Grateful Dead's Truckin'.

There are a ton of songs about or inspired by Dallas, and they say a lot about who we are. So each week in this space, we'll take a closer week at one of these songs — and we'll try to determine what, exactly, they say about this great city of ours. Check out this feature's archives here.

In 1970, Grateful Dead lyricist Robert Hunter would compose a song that would eventually come to summarize everything the band had gone through up until that point, and everything they stood for at the time. Included on their 1970 album American Beauty, “Truckin'” would go on to become one of the biggest staples of the band's live shows for the rest of their career.

Said Dead bassist Phil Lesh of the song: “We took our experiences on the road and made it poetry… the last chorus defines the band itself.”

Given how much time the Dead spent on the road, that's a lot of experience to pack into one tune. In their book Deadbase X: The Complete Guide to Grateful Dead Song Lists, authors John W. Scott, Mike Dolgushkin and Stu Nixon estimate that, through 520 performances, “Truckin'” was the eighth-most frequently played song at Dead shows.

After so many plays, though, one would assume that all the mystery of the track would be exhausted at this point. Fortunately, for the sake of this column, this is not the case. Take the “Dallas, got a soft machine / Houston, too close to New Orleans” line. No one can seem to agree on the meaning of it.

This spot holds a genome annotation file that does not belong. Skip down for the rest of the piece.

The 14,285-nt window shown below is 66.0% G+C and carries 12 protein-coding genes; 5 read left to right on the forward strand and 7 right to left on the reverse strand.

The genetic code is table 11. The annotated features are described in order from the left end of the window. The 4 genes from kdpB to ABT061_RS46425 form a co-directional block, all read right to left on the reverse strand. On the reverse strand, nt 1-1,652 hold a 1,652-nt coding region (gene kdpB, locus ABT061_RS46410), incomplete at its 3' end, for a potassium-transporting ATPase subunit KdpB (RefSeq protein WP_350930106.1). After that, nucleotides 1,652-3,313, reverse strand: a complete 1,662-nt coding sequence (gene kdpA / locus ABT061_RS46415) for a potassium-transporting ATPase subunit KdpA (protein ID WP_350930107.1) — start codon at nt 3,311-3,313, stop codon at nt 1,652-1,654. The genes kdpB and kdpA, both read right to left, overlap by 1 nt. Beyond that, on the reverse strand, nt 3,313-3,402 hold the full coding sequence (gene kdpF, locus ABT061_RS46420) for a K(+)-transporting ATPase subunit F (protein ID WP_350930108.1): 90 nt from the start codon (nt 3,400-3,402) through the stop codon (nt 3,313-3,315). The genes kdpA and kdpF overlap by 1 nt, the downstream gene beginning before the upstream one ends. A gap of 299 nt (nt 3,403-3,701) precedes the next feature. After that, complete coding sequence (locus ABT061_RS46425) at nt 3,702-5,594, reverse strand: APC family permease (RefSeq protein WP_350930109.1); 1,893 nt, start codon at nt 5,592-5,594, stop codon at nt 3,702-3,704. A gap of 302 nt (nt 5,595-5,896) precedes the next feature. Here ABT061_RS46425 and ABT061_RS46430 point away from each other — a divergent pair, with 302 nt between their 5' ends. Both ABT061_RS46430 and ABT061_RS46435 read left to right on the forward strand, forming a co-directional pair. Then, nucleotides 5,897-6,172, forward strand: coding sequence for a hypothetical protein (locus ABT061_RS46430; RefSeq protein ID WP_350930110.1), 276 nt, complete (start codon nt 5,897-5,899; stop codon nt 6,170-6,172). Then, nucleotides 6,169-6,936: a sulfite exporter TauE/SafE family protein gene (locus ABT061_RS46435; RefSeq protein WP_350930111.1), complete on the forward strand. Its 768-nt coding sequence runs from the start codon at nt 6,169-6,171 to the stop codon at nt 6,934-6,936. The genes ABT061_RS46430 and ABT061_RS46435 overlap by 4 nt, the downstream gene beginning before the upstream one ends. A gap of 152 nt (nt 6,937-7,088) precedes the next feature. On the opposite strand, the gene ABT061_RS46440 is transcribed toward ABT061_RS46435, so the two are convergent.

The problem in this case is that the simplest answers don't necessarily provide the clearest explanations.

The most obvious reference Hunter could have been making in his line about Dallas is to the William S. Burroughs book The Soft Machine, which was first published in 1961. Per the book's appendix, the “soft machine” is a name for the human body. The book, in turn, relates to the manner in which “control mechanisms” invade the body. But neither this explanation, nor the novel's other major themes/plot devices (see: drugs, time travel, mind-control) seem to be implicitly about Dallas either.

Between the publication of Burroughs' book and the penning of Grateful Dead's song, there was, for a brief period, a band from the UK who called themselves Soft Machine. As far as we can tell, though, their only ties to Dallas relate to a pair of appearances by the band in February and August of 1968, during which they opened for Jimi Hendrix at Fair Park Music Hall and SMU's Moody Coliseum. Still, it's hard to imagine that a band that couldn't even command a headline billing in the States would've been deemed important enough by the Dead to be included in such a seminal tune.